KINGMAN - Getting more people to kick their smoking habits to the curb may be one of the fastest ways to improve the health of Mohave County residents.
The Community Health Profile for Mohave County, a recent health study by Kingman Regional Medical Center and the Mohave County Department of Public Health, ranks smoking as one of the leading causes of preventable disease and death in Mohave County residents.
According to the Arizona Department of Health Services, Mohave County ranked third in the state for the most smokers per capita in 2011 with 24 percent of the adult population. The two counties with the highest number of residents who smoke were La Paz with 38 percent and Santa Cruz with 26 percent.
All three counties have rates that are much higher than the national adult average of 21 percent and the state average of 19 percent.
"High rates of smoking, alcohol use and obesity are certain to lead to debilitating diseases, infirmities and premature death in Mohave County," the Community Health Profile states.
Smoking has been linked to lung cancer, heart disease, stroke, emphysema, chronic bronchitis and chronic obstructive pulmonary disease (COPD).
According to the Community Health Profile, the leading causes of premature death in Mohave County are: heart disease, cancer (particularly lung cancer) and chronic lower respiratory diseases, such as emphysema, chronic bronchitis and COPD.
"The death rate from COPD in Mohave County is alarmingly high and most certainly attributed to the large number of smokers in the community," the health profile states.
According to the study, approximately 100 people will die from the disease for every 100,000 people in Mohave County. The county has a population of more than 200,000 people.
Statewide around 49 people for every 100,000 residents will die from COPD. Arizona has population of more than 6.5 million.
Mohave County's rate of lung cancer is also particularly high, according to the Community Health Profile.
Approximately 83 people for every 100,000 people living in Mohave County between 2005 and 2009 developed lung cancer, according to the study.
During that same time period, 55 people for every 100,000 in Arizona and 67 people for every 100,000 in the U.S. developed the disease.
"Over 85 percent of lung cancers are caused by smoking," the Community Health Profile states. "Lung cancer is the leading cause of death in men and the second leading cause of death in women in Mohave County."
Adults also pass on their smoking habits to their children.
According to the Mohave County Community Profile for the 2012 Arizona Youth Survey, approximately 35.8 percent of the more than 2,000 8th, 10th and 12th graders in the county surveyed have smoked at least one cigarette in their lifetime and 14.8 percent have smoked one or more cigarettes in the last 30 days. The average age a student in Mohave County takes his or her first puff on a cigarette is 12.5.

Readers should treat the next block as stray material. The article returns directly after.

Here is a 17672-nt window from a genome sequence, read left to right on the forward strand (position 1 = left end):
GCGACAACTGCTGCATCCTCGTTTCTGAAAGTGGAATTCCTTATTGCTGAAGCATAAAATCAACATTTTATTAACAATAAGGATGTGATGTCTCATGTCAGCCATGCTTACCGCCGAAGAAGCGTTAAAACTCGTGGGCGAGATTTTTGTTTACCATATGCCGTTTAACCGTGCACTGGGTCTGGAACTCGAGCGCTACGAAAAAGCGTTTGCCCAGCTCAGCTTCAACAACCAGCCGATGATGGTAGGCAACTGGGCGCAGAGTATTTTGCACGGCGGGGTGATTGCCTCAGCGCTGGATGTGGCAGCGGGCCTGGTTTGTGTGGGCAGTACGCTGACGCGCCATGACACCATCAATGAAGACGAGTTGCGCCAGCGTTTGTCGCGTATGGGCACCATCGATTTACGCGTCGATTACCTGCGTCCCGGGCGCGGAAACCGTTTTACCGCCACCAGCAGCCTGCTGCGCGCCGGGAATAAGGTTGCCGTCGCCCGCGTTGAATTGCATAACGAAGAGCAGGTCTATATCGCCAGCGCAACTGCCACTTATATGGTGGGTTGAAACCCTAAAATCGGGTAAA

In comparison, 29 percent of students those three grades across the state reported that they have smoked at least one cigarette in their lifetime and 13 percent in the last 30 days. Statewide, the average age a student takes their first puff is around 13.
Students also recognize the risks of smoking, with 82 percent in Mohave County saying that people who smoke one or more packs of cigarettes daily are at "moderate or great risk of harming themselves."
Mohave County students have a better assessment of those risks than their statewide peers. According to the 2012 Arizona Youth Survey, 65 percent of students statewide said that people put themselves at risk by smoking.
The number of students using cigarettes is trending down, according to both youth studies. In 2010, 34 percent of students in the state reported having tried cigarettes and 14 percent reported smoking within the last 30 days. The same year, 36.5 percent of students in Mohave County reported trying cigarettes and 15 percent reported smoking in the last 30 days.
But quitting tobacco isn't easy. According to the Arizona Department of Health Service's Tobacco Free Arizona webpage, it usually takes more than eight tries before someone can truly quit.
ADHS offers free telephone and web-based help through the Arizona Smokers' Help Line. The line offers free live support from former smokers and free plans to quit smoking. In some cases, people who want to quit may be eligible for free stop smoking aids such as patches and gum.
The ASH Line has an iPhone app, "Call It Quits." The app allows people to use the contacts in their phone to create a support group and text for help when they're feeling a craving for a cigarette.
Local help is available through the Mohave County Tobacco Use Prevention Program.
For more information, visit ASHLine.org or call (888) 454-4924 and chose opt. 2. MCTUPP can be reached by calling the Mohave County Public Health Department at (928) 753-0794.
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